It may not be your first priority, but preparing to repay your student loans should be on your pre-graduation to-do list. How you manage your student loan payments will shape your finances for decades to come, so know what you’re dealing with before you get swept up in the day-to-day demands of post-graduate life.
Before you leave school, also make sure you know the answers to the following questions. Good news: We’re giving you them (or at least telling how to find them on your own).
1. What Kind of Loans Do I Have?
You either have private student loans or federal loans. You can look up your federal loans using the National Student Loan Data System (NLDS). You should have the paperwork from your lender or student loan servicer (private and federal) from when you took out the loan. Private loans generally come from traditional banking institutions, while federal loans are issued by the government. Common federal loans include Direct subsidized loans, Direct unsubsidized loans and Perkins loans.
2. Whom Do I Owe?
You can find this information in the resources referenced above. Your financial aid office should have information on file as well, since they receive the money. If you haven’t gone through student loan exit counseling at school, you need to before you graduate. They’ll explain whom to pay, and it’s the perfect time to ask any questions. Once you know who’s managing your loans, set up an online account to access all your information.
3. What Are My Repayment Options?
This depends on the type of loans you have. Private student loan repayment tends to follow a typical installment loan repayment structure, in which you make monthly payments for a fixed loan term. Federal student loans offer more options. The default play is called standard repayment: fixed monthly payments for 10 years. If you want a lower monthly payment when you start out, you can change your repayment plan at any time for free, though the change may not take effect immediately. If you want to enroll in an income-driven repayment plan, graduated repayment or extended repayment, be sure to request a new plan through your student loan servicer as soon as you can. You can learn more about student loan repayment options here. ...continue reading →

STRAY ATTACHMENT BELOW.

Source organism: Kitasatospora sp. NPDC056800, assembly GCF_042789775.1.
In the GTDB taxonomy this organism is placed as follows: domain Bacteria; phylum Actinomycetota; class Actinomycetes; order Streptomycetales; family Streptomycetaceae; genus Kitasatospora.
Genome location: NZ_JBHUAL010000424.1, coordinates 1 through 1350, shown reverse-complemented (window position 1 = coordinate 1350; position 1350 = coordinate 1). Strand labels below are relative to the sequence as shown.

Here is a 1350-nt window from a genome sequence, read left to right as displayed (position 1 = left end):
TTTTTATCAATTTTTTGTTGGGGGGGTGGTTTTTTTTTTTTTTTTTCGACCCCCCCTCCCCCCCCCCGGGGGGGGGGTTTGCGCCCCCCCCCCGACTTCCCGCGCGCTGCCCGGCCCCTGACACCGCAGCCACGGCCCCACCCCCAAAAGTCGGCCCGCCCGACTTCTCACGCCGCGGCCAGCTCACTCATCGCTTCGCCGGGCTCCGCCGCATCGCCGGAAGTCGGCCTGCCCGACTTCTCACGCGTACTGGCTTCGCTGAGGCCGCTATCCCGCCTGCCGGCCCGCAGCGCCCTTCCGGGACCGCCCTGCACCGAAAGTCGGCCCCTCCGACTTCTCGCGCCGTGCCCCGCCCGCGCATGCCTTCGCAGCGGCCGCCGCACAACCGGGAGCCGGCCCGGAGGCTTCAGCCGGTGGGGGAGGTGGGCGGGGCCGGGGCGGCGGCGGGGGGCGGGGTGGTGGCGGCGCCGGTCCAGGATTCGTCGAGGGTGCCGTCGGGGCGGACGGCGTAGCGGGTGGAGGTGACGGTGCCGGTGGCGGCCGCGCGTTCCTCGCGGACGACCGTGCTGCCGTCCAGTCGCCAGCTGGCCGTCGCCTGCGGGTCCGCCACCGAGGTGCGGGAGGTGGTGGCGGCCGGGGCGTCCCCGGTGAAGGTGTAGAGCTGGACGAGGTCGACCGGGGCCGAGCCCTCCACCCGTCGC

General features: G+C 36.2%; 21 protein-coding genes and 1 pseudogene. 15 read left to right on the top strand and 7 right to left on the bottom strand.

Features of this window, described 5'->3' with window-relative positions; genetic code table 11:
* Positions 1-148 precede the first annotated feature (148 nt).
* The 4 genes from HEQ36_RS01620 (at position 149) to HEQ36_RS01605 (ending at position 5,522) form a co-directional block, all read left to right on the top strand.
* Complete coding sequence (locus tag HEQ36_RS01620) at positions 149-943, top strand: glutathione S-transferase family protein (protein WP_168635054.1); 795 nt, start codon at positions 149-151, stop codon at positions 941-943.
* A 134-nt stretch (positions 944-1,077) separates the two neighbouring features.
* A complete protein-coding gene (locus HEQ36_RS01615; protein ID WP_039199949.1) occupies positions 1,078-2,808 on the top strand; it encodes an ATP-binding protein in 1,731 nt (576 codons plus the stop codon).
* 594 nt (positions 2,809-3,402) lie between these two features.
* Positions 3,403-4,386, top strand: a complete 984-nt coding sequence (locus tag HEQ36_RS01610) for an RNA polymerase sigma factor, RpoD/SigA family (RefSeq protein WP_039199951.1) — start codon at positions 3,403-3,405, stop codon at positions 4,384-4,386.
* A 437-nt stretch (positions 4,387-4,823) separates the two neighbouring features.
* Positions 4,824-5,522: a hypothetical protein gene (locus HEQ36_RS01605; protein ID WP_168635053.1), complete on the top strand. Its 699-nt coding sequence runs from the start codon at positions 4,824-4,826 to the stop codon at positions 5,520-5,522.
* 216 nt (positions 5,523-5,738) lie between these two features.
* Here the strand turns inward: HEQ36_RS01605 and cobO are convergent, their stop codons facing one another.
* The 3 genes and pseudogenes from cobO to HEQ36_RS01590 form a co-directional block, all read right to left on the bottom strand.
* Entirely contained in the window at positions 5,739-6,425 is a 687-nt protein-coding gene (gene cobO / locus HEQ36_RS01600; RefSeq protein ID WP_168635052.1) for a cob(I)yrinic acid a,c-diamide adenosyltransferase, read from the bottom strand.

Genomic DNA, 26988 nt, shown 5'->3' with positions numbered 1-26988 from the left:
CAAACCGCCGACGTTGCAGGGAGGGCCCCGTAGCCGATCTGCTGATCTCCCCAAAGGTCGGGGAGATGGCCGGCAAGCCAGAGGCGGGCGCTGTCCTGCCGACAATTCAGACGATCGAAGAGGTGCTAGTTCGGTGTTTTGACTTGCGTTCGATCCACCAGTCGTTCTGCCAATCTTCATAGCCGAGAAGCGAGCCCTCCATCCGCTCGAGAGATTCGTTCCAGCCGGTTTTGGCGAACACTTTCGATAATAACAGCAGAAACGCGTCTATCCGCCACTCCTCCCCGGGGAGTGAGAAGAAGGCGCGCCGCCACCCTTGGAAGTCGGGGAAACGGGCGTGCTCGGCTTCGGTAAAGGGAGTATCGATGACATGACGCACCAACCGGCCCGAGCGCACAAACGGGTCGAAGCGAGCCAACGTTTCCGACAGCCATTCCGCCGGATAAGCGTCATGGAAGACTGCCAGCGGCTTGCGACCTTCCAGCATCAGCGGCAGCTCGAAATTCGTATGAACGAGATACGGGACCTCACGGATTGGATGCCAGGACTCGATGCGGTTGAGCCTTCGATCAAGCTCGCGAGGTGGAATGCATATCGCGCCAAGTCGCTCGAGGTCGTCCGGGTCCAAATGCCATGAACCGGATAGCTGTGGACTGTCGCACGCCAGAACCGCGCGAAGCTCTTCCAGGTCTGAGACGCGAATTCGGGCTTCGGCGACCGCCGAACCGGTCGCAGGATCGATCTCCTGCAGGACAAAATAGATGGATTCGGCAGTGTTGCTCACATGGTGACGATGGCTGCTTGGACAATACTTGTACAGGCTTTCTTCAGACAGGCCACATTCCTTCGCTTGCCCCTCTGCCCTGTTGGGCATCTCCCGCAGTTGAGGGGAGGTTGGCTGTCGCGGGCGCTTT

If you’re in debt, you may find yourself trying to balance bills, debt repayment, and miscellaneous expenses. A great way to start paying off your debt is to create a bare bones budget. This budget will show you how to live on less, and get your financial life back in order.
Go Through Your Current Budget
The first step to creating your bare bones budget is to evaluate your current budget. If you don’t have a budget, it’s time to create one. Go through your income and expenses from the last few months, and write everything down in categories. Once your current budget has been assessed, it’s time to determine your wants vs. needs.
Wants vs. Needs
Looking at your current budget, are there ways that you can cut back? A bare bones budget is exactly what it’s called...bare. It involves your needs only, with very little room for wants.
Could you be spending less on food? Could you live in a smaller or cheaper place? What about current bills? If you are trying to pay off debt a little faster, it’s best to cut bills like cable and phones until you can really afford them. There are other ways to enjoy TV for free, and you could always get a to-go phone. ...continue reading →
Taxes can get confusing — just looking at the names of some of the forms you have to fill out can be enough to get your head spinning. Like the 1099-C, for example. What is that, and why is it in your mailbox? Well, we’re here to help and answer all your 1099-C questions.
What Is a 1099-C?
“A 1099-C is a document sent by a bank when they have canceled a debt,” Craig W. Smalley, EA, founder and CEO of CWSEAPA, LLP and Tax Crisis Center, LLC, said. “For instance, if you have negotiated with your credit card company to pay them a lesser amount than you owe them, the difference would be reported on this form.”
Bruce McClary, the vice president of communications at the National Foundation for Credit Counseling, said this is an important reason to “be familiar with the tax consequences when considering debt settlement as an option. You don’t want to be blindsided by a costly IRS bill when you may already be struggling financially.”
Why Did I Get a 1099-C?
If you have had a canceled debt, expect to see a 1099-C arrive in your mail, as “the bank is required to send this form, because it is taxable income,” Smalley said.
According to the IRS, lenders file a 1099-C if you have $600 or more of debt that is canceled. Here are four common reasons that may be the case. ...continue reading →